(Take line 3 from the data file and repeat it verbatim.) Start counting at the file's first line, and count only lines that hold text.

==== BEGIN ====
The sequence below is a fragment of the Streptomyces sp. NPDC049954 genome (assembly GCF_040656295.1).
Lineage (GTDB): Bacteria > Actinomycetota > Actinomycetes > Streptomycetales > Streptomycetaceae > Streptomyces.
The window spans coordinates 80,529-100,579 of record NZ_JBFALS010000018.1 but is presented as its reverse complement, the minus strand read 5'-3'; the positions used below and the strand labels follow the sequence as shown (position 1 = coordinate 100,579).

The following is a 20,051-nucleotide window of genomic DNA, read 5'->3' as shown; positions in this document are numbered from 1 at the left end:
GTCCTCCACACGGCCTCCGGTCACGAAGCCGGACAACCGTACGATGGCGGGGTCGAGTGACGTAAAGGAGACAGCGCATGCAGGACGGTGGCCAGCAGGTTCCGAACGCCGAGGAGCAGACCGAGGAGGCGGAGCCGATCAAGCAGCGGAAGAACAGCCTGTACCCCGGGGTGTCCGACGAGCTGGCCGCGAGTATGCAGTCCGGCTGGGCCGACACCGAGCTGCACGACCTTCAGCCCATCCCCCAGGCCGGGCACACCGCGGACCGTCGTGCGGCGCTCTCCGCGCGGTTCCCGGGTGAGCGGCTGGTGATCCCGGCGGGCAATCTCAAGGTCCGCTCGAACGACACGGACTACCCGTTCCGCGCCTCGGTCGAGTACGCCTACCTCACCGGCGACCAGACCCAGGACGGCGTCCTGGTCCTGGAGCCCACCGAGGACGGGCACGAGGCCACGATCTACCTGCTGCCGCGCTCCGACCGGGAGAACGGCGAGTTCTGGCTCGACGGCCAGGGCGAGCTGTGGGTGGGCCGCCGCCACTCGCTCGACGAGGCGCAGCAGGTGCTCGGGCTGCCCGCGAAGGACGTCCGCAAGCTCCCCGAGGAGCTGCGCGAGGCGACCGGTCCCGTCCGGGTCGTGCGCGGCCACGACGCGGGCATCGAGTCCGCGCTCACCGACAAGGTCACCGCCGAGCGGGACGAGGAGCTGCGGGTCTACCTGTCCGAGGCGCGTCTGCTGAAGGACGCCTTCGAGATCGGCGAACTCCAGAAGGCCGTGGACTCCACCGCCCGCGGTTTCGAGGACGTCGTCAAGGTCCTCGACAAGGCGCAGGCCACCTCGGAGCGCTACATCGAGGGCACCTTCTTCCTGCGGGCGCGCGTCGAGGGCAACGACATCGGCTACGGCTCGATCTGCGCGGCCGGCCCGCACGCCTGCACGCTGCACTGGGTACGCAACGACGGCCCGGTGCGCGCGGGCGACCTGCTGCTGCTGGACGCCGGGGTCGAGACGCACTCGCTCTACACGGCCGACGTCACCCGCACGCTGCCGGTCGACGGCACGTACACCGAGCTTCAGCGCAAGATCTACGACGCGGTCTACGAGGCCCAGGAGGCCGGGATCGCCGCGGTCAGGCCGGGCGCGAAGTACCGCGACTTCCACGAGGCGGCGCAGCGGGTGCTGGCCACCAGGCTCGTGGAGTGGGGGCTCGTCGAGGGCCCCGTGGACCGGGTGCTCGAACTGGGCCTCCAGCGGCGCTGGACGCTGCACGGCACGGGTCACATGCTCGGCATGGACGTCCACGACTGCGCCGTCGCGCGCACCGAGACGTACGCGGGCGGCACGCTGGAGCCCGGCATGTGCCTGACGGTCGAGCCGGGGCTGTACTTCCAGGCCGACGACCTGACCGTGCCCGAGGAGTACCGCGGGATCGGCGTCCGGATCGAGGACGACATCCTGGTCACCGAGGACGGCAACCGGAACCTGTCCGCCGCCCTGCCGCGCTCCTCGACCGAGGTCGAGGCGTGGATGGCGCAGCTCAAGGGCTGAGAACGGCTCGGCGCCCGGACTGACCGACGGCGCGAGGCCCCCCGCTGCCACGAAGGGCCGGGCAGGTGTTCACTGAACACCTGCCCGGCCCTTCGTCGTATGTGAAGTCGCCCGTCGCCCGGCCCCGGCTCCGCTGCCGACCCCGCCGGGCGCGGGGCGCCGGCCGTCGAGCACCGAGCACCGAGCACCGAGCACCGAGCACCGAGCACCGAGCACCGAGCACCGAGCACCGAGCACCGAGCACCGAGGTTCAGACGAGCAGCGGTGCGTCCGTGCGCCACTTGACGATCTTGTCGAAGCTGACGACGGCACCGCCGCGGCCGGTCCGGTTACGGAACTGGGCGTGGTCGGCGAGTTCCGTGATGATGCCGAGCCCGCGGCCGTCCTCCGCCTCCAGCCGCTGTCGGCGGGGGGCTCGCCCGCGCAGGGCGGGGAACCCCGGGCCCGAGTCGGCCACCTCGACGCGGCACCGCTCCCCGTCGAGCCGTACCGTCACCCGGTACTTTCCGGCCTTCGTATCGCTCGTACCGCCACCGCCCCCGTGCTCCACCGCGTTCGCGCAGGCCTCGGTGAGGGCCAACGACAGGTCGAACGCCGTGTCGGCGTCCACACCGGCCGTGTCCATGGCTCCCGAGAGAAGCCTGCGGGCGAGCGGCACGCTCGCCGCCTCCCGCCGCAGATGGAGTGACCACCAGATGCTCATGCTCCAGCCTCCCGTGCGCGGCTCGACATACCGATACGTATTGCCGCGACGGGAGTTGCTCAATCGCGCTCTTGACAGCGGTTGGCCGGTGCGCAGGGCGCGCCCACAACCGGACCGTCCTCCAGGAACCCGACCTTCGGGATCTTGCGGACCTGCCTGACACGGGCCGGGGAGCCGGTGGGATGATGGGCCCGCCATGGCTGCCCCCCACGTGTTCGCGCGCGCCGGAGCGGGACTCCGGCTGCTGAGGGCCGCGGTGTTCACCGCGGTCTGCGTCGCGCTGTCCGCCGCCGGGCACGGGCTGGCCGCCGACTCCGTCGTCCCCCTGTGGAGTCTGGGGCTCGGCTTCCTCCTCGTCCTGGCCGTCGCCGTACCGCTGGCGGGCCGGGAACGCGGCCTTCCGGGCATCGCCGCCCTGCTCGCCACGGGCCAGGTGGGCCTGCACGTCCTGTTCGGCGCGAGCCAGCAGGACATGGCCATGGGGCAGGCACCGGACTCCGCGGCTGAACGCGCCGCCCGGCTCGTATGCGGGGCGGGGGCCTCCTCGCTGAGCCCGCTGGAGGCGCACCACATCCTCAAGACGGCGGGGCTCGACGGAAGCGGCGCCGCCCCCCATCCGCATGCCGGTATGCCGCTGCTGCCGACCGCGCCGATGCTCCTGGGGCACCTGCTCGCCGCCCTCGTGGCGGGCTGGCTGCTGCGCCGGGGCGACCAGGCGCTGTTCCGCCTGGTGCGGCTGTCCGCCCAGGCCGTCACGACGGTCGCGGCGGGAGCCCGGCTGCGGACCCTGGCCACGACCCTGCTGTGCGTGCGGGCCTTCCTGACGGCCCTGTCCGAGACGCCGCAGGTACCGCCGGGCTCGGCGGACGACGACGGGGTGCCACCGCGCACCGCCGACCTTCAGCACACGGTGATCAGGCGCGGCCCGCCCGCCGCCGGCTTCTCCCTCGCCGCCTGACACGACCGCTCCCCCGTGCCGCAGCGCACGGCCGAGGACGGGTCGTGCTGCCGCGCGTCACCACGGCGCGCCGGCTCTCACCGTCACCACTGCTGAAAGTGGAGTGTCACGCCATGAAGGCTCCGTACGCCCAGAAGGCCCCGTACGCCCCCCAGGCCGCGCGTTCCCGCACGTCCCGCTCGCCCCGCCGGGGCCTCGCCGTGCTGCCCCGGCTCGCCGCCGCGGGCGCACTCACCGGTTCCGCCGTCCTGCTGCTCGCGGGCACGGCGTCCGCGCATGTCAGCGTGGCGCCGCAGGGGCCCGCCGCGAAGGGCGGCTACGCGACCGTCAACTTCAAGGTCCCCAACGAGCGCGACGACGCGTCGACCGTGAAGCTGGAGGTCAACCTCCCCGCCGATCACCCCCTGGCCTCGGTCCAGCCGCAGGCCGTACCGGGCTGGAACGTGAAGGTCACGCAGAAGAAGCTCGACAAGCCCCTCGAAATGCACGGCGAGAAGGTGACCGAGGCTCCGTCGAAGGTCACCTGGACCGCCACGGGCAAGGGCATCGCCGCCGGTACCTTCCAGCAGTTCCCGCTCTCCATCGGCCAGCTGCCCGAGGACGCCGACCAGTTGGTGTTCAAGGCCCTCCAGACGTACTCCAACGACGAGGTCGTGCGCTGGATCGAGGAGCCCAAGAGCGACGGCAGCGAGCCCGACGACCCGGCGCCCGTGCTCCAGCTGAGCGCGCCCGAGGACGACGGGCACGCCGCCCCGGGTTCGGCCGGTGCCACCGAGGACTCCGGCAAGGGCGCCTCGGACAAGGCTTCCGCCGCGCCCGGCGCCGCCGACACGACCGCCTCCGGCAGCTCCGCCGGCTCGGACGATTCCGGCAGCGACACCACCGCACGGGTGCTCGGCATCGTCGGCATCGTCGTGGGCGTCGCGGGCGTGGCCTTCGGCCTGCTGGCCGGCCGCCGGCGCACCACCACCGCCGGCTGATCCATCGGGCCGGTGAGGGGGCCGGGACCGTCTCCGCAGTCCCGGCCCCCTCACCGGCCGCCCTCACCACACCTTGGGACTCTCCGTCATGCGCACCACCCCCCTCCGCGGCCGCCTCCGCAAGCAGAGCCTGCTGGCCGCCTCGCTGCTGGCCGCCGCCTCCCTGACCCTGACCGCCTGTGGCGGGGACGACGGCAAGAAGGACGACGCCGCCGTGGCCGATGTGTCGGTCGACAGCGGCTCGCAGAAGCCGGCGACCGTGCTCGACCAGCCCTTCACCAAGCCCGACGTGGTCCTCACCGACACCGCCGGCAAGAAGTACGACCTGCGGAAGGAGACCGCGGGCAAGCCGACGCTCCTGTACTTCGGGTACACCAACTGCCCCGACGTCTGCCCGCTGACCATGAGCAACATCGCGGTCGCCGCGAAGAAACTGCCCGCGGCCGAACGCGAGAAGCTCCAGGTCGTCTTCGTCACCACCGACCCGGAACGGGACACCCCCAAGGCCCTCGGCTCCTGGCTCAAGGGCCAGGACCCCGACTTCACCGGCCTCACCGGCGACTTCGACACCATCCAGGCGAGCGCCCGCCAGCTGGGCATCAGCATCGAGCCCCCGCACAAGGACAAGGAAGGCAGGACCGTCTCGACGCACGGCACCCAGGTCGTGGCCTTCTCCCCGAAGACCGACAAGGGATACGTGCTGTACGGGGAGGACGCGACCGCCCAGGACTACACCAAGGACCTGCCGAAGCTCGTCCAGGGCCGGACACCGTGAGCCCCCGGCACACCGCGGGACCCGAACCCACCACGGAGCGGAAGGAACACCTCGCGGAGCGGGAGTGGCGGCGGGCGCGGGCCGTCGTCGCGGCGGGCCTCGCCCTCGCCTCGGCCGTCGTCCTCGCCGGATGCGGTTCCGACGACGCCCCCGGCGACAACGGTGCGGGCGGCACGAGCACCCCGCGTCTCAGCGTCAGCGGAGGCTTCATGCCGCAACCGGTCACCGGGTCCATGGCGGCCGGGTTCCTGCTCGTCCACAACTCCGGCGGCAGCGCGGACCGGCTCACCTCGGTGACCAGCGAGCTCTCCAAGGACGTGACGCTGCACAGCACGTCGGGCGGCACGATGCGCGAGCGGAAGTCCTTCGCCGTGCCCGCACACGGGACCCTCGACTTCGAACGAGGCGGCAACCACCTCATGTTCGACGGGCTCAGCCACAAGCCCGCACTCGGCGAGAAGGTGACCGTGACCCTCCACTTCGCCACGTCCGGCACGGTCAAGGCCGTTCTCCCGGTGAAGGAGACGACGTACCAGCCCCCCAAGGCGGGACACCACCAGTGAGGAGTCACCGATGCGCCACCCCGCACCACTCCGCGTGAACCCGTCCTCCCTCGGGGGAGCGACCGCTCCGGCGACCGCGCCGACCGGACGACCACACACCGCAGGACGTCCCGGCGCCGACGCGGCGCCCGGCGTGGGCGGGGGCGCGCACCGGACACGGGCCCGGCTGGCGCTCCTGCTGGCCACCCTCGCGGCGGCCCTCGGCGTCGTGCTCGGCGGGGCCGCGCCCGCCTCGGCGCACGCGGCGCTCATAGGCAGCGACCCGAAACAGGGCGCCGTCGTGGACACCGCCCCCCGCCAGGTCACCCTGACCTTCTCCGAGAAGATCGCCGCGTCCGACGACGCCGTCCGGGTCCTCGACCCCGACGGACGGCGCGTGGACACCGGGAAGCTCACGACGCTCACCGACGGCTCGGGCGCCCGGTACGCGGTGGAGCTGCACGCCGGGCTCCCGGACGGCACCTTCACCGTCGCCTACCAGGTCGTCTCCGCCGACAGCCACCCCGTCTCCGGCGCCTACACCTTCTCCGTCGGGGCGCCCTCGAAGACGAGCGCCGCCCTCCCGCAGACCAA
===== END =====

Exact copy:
The window spans coordinates 80,529-100,579 of record NZ_JBFALS010000018.1 but is presented as its reverse complement, the minus strand read 5'-3'; the positions used below and the strand labels follow the sequence as shown (position 1 = coordinate 100,579).